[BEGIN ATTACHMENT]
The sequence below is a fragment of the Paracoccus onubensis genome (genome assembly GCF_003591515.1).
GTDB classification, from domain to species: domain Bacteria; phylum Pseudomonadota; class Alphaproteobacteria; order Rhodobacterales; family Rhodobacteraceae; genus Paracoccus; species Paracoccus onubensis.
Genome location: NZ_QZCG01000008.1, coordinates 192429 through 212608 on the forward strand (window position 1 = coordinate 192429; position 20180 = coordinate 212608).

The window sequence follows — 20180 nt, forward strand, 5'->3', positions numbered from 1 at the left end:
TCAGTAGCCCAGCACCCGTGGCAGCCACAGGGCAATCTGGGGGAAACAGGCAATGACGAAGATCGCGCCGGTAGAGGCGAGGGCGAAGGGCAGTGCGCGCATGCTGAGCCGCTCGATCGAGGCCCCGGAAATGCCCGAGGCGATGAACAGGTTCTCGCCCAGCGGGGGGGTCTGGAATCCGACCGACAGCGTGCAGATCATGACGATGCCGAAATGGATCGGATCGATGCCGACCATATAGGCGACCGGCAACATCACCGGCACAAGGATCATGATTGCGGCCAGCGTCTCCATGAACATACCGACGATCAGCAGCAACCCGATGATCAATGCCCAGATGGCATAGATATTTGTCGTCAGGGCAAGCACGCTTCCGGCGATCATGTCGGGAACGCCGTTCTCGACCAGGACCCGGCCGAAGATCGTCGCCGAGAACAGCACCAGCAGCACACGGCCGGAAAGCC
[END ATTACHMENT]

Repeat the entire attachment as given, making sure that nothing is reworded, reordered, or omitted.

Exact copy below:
The sequence below is a fragment of the Paracoccus onubensis genome (genome assembly GCF_003591515.1).
GTDB classification, from domain to species: domain Bacteria; phylum Pseudomonadota; class Alphaproteobacteria; order Rhodobacterales; family Rhodobacteraceae; genus Paracoccus; species Paracoccus onubensis.
Genome location: NZ_QZCG01000008.1, coordinates 192429 through 212608 on the forward strand (window position 1 = coordinate 192429; position 20180 = coordinate 212608).

The window sequence follows — 20180 nt, forward strand, 5'->3', positions numbered from 1 at the left end:
TCAGTAGCCCAGCACCCGTGGCAGCCACAGGGCAATCTGGGGGAAACAGGCAATGACGAAGATCGCGCCGGTAGAGGCGAGGGCGAAGGGCAGTGCGCGCATGCTGAGCCGCTCGATCGAGGCCCCGGAAATGCCCGAGGCGATGAACAGGTTCTCGCCCAGCGGGGGGGTCTGGAATCCGACCGACAGCGTGCAGATCATGACGATGCCGAAATGGATCGGATCGATGCCGACCATATAGGCGACCGGCAACATCACCGGCACAAGGATCATGATTGCGGCCAGCGTCTCCATGAACATACCGACGATCAGCAGCAACCCGATGATCAATGCCCAGATGGCATAGATATTTGTCGTCAGGGCAAGCACGCTTCCGGCGATCATGTCGGGAACGCCGTTCTCGACCAGGACCCGGCCGAAGATCGTCGCCGAGAACAGCACCAGCAGCACACGGCCGGAAAGCC